Florence + The Machine get "Unplugged" for MTV
NEW YORK (Reuters) - Florence + the Machine kick off MTV's new season of "Unplugged" on April 9 with a show that singer Florence Welch called "amazing" as her powerful voice belted out hit songs like "Dog Days Are Over" in a candlelit room.
The soulful British singer and her backing band taped their "Unplugged" concert in New York's oldest synagogue building back in December to become the first of eight episodes airing across MTV and sister networks Vh1 and CMT. The Civil Wars and Dierks Bentley also are slated to perform during the new season.
MTV debuted its Emmy-winning "Unplugged" series in 1989, and it became an instant hit by taking singers and bands typically associated with big sounding pop music and stripping them down to basic, acoustic instruments and vocals. Over the years, the show has featured performances from popular artists including Mariah Carey, Eric Clapton, Nirvana and Jay-Z on intimate, often unconventional stages.
Backed by a 10-person choir, The Voices of Rivers, Welch performed fan favorites such as "Drumming Song" from her group's 2009 debut "Lungs," as well as the single "Never Let Me Go" from her most recent record, "Ceremonials."
Queens of the Stone Age's Josh Homme joined Welch for a cover of "Jackson," most famously sung by Johnny Cash and June Carter. Welch also covered "Try A Little Tenderness." Kanye West, who attended the taping with fellow rapper Q-Tip, sampled Otis Redding's version of the song on "Watch the Throne," his 2011 album with Jay-Z.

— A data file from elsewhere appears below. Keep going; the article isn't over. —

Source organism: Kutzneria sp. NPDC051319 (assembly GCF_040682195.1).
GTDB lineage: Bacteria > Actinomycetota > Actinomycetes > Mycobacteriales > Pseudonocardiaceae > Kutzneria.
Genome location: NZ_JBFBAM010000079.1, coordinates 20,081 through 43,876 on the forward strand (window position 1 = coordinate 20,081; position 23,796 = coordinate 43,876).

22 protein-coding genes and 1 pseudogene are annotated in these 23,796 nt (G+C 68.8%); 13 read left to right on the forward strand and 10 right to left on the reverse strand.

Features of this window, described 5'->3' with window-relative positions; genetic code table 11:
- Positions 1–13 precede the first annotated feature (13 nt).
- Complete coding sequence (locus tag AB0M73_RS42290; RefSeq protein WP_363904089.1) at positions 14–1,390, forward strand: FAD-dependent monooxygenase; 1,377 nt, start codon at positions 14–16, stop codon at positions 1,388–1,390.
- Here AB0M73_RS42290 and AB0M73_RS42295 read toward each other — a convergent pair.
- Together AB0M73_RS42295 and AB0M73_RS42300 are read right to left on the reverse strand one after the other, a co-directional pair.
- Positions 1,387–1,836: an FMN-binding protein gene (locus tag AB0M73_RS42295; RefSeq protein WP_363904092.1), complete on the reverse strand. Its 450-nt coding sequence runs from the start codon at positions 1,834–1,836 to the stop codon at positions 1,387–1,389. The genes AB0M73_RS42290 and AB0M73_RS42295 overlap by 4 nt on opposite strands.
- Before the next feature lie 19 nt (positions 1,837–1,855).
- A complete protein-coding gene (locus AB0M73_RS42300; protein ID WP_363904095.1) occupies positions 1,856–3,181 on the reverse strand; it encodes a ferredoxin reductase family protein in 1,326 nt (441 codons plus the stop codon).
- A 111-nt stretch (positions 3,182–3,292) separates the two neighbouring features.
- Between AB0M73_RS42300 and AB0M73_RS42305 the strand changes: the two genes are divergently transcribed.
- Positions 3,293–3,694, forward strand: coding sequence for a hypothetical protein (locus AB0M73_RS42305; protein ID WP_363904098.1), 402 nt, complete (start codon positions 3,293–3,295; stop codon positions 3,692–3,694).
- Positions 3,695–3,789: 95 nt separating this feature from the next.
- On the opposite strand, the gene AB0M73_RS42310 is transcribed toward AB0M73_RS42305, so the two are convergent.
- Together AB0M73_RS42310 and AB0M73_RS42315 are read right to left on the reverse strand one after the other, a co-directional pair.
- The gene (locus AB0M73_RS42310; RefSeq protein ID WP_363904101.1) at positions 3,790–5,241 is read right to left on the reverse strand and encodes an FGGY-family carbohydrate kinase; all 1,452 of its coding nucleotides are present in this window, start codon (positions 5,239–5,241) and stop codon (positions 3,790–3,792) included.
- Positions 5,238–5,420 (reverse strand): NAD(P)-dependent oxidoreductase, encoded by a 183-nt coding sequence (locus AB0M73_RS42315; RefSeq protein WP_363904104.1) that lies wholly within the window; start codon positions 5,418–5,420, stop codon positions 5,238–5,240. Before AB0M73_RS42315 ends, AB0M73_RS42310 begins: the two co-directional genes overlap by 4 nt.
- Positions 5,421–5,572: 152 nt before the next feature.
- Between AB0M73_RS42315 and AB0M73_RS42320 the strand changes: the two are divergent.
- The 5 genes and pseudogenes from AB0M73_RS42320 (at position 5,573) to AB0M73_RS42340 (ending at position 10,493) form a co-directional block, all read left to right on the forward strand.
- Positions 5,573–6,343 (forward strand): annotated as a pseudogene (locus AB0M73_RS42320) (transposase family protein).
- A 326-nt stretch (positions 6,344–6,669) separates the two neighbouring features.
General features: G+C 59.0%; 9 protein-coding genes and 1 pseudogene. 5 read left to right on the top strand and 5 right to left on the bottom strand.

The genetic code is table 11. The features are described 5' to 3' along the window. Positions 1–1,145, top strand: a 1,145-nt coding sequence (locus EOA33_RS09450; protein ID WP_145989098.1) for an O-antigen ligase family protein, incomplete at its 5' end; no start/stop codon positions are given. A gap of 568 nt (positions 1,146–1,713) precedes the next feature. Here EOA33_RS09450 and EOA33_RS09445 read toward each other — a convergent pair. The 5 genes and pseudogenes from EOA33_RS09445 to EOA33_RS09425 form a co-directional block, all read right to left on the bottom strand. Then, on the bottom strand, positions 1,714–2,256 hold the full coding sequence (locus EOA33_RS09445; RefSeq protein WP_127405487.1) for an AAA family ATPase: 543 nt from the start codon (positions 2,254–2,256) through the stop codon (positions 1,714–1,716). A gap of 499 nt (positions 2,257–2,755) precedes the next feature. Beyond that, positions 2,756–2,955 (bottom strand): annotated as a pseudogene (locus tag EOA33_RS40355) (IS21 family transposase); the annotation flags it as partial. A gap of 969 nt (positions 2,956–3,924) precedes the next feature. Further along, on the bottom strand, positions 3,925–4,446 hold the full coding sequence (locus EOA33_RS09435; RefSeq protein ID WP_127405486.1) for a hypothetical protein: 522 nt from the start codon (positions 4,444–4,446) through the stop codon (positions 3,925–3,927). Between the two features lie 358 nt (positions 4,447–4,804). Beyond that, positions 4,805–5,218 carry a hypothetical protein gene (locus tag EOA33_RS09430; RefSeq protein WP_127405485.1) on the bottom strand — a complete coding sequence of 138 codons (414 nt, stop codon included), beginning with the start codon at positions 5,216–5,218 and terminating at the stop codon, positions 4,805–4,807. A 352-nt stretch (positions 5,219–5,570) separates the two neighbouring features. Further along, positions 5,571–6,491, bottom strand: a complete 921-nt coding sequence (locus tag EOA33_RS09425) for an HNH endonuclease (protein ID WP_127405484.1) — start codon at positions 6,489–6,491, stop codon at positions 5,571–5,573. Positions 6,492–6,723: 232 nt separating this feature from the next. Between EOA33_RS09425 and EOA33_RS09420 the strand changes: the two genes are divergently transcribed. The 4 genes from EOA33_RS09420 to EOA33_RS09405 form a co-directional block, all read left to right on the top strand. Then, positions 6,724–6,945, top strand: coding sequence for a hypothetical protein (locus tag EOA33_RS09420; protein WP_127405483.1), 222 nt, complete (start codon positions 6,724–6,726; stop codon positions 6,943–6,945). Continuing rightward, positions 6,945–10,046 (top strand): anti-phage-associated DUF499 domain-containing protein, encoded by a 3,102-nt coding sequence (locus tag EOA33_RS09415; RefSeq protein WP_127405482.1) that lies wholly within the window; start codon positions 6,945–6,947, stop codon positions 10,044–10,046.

Welch said she was in awe of the former synagogue in which she and the Machine played and where the stage was decorated with dozens of candles.
"I had to stop myself after every song," Welch told Reuters. "I would be like, 'Wow.'
"It was so amazing performing the songs stripped back and just really being able to concentrate on the songs and the emotions," said Welch.
During the show, the soft-spoken singer told the live audience: "This is a real moment for me and to be doing an 'Unplugged' session is amazing."
NOT EASY BEING UNPLUGGED
Van Toffler, president of Viacom's Music and Logo Group, said MTV and its networks carefully select the artists they invite to perform, and self-promotion, even by big-name acts, is no guarantee of a spot on the show.
"We get lobbied by a bunch of artists," said Toffler. "We're quite selective about who ultimately gets to do an 'Unplugged.'"
"Unplugged's" striped-down approach suits the hard-to-classify, Grammy-winning folk duo The Civil Wars, who will appear on Vh1's "Unplugged" in May.
"We're kind of tailor-made for that," said the duo's John Paul White.
"We're already unplugged!" laughed his partner Joy Williams, who will be seven months pregnant when she tapes their episode of "Unplugged" slated for May.
"Growing up with the show, it's a strange full circle thing," said White. "We were talking about how big those 'Unplugged' shows were for us, to see our favorite artists in a different, more humanizing light."
Last year "Unplugged" expanded to include CMT, opening the series to country artists. Dierks Bentley, whose single "Home" is nominated for Song of the Year at Sunday's Academy of Country Music Awards, will follow The Civil Wars, with an episode of "CMT Unplugged" to air this spring.
"I love breaking my songs back down to their original acoustic foundation," said Bentley. "When I write these songs by myself or with friends, we just use acoustic guitars ... so, it's fun to sometimes go back to just the simple groove and idea you had to begin with."
Toffler believes simplicity and rawness are the keys to "Unplugged's" lasting appeal. "Either you've got the chops in talent or you don't, and 'Unplugged' is not going to hide any blemishes in your capabilities," said Toffler.
(Reporting by Sabrina Ford; Editing by Bob Tourtellotte)
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